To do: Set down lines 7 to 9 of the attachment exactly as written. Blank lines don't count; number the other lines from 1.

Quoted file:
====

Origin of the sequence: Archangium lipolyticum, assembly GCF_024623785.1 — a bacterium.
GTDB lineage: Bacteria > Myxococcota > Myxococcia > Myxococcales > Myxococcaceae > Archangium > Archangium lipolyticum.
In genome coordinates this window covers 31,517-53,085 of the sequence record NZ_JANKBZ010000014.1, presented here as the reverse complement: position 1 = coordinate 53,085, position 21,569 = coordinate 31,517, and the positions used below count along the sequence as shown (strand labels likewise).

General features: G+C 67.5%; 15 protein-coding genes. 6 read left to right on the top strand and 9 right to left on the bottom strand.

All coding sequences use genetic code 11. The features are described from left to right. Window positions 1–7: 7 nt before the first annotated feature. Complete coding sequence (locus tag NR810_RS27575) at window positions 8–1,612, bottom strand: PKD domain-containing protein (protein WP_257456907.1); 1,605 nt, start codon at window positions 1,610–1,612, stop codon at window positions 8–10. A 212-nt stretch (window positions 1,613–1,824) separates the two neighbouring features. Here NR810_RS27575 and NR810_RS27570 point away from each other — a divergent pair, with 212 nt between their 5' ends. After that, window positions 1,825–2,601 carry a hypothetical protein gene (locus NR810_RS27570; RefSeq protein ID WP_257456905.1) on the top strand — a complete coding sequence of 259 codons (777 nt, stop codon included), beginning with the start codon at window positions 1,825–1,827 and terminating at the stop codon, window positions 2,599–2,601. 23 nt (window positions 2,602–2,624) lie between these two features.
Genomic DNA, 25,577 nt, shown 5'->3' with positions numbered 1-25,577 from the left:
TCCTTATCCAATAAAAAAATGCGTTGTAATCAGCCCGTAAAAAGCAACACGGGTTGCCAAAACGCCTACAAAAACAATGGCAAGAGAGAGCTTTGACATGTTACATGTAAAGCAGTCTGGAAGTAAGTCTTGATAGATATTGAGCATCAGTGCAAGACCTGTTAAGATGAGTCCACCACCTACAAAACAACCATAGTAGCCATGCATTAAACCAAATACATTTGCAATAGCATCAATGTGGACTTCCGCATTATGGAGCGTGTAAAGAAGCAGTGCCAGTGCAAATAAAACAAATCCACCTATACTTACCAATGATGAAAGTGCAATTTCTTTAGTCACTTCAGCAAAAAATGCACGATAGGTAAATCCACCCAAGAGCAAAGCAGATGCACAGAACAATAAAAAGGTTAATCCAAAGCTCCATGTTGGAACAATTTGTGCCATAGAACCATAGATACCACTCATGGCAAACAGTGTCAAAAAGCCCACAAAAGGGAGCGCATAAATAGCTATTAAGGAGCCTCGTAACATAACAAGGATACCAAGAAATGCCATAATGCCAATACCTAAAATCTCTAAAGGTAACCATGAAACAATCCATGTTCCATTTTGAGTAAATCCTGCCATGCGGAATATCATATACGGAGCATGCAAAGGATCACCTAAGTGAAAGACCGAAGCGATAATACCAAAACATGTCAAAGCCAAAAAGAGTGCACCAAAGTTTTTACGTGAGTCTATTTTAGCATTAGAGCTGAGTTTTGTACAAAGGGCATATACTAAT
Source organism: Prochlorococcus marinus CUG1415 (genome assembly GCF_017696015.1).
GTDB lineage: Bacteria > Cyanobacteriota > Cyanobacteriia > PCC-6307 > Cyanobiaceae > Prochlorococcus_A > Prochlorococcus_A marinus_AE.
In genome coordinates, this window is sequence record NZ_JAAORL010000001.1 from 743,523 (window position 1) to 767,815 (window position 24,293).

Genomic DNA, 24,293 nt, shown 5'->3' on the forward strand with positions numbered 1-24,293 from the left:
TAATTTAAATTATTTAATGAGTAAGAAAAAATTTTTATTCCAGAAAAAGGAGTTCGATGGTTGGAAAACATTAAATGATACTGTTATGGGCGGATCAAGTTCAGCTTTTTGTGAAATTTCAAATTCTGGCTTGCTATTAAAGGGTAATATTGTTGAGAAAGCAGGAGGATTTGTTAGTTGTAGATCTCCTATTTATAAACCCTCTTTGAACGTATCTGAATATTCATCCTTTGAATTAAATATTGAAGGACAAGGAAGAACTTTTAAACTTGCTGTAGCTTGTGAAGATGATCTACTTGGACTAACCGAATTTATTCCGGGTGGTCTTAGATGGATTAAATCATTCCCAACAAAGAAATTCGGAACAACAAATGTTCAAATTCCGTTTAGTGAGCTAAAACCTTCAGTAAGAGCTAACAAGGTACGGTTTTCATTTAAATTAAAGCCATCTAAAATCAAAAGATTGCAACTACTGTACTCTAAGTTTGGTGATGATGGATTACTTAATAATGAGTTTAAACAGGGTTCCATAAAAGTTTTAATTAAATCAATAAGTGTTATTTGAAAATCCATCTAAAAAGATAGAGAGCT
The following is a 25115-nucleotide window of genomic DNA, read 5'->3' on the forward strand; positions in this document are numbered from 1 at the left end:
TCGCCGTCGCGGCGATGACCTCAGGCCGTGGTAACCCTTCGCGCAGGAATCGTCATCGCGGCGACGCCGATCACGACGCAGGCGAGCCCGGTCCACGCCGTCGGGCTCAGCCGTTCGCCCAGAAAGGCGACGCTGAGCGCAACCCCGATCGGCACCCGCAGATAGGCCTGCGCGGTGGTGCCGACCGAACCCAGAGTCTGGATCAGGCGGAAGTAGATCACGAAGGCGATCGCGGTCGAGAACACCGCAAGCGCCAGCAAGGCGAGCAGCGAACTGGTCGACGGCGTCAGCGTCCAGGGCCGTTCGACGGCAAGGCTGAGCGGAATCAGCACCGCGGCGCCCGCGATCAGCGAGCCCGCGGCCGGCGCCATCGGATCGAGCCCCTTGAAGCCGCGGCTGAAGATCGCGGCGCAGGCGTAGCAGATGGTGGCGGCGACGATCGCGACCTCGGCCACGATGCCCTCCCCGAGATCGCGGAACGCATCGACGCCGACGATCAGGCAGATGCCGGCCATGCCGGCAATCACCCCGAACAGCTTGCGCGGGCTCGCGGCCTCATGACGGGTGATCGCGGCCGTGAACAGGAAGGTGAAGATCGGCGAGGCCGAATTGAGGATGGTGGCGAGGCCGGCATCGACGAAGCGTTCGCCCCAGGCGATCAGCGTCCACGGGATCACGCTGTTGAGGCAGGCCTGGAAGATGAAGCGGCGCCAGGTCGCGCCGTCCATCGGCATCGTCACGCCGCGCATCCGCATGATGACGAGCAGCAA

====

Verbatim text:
TCCTTATCCAATAAAAAAATGCGTTGTAATCAGCCCGTAAAAAGCAACACGGGTTGCCAAAACGCCTACAAAAACAATGGCAAGAGAGAGCTTTGACATGTTACATGTAAAGCAGTCTGGAAGTAAGTCTTGATAGATATTGAGCATCAGTGCAAGACCTGTTAAGATGAGTCCACCACCTACAAAACAACCATAGTAGCCATGCATTAAACCAAATACATTTGCAATAGCATCAATGTGGACTTCCGCATTATGGAGCGTGTAAAGAAGCAGTGCCAGTGCAAATAAAACAAATCCACCTATACTTACCAATGATGAAAGTGCAATTTCTTTAGTCACTTCAGCAAAAAATGCACGATAGGTAAATCCACCCAAGAGCAAAGCAGATGCACAGAACAATAAAAAGGTTAATCCAAAGCTCCATGTTGGAACAATTTGTGCCATAGAACCATAGATACCACTCATGGCAAACAGTGTCAAAAAGCCCACAAAAGGGAGCGCATAAATAGCTATTAAGGAGCCTCGTAACATAACAAGGATACCAAGAAATGCCATAATGCCAATACCTAAAATCTCTAAAGGTAACCATGAAACAATCCATGTTCCATTTTGAGTAAATCCTGCCATGCGGAATATCATATACGGAGCATGCAAAGGATCACCTAAGTGAAAGACCGAAGCGATAATACCAAAACATGTCAAAGCCAAAAAGAGTGCACCAAAGTTTTTACGTGAGTCTATTTTAGCATTAGAGCTGAGTTTTGTACAAAGGGCATATACTAAT
Source organism: Prochlorococcus marinus CUG1415 (genome assembly GCF_017696015.1).
GTDB lineage: Bacteria > Cyanobacteriota > Cyanobacteriia > PCC-6307 > Cyanobiaceae > Prochlorococcus_A > Prochlorococcus_A marinus_AE.